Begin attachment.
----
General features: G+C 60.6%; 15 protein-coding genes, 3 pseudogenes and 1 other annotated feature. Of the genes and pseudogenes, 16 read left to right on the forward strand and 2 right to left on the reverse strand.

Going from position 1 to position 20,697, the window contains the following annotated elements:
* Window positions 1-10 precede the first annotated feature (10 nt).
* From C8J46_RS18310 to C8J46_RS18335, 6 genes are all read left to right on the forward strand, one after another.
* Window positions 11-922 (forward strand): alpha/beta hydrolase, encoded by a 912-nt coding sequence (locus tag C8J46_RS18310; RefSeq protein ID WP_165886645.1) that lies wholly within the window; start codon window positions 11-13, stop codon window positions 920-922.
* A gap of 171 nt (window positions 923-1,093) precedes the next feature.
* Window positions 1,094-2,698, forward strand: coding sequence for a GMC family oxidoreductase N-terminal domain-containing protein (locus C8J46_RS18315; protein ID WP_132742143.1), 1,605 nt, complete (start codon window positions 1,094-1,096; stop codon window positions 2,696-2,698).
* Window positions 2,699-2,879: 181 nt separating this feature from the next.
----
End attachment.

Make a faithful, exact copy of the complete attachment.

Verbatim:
General features: G+C 60.6%; 15 protein-coding genes, 3 pseudogenes and 1 other annotated feature. Of the genes and pseudogenes, 16 read left to right on the forward strand and 2 right to left on the reverse strand.

Going from position 1 to position 20,697, the window contains the following annotated elements:
* Window positions 1-10 precede the first annotated feature (10 nt).
* From C8J46_RS18310 to C8J46_RS18335, 6 genes are all read left to right on the forward strand, one after another.
* Window positions 11-922 (forward strand): alpha/beta hydrolase, encoded by a 912-nt coding sequence (locus tag C8J46_RS18310; RefSeq protein ID WP_165886645.1) that lies wholly within the window; start codon window positions 11-13, stop codon window positions 920-922.
* A gap of 171 nt (window positions 923-1,093) precedes the next feature.
* Window positions 1,094-2,698, forward strand: coding sequence for a GMC family oxidoreductase N-terminal domain-containing protein (locus C8J46_RS18315; protein ID WP_132742143.1), 1,605 nt, complete (start codon window positions 1,094-1,096; stop codon window positions 2,696-2,698).
* Window positions 2,699-2,879: 181 nt separating this feature from the next.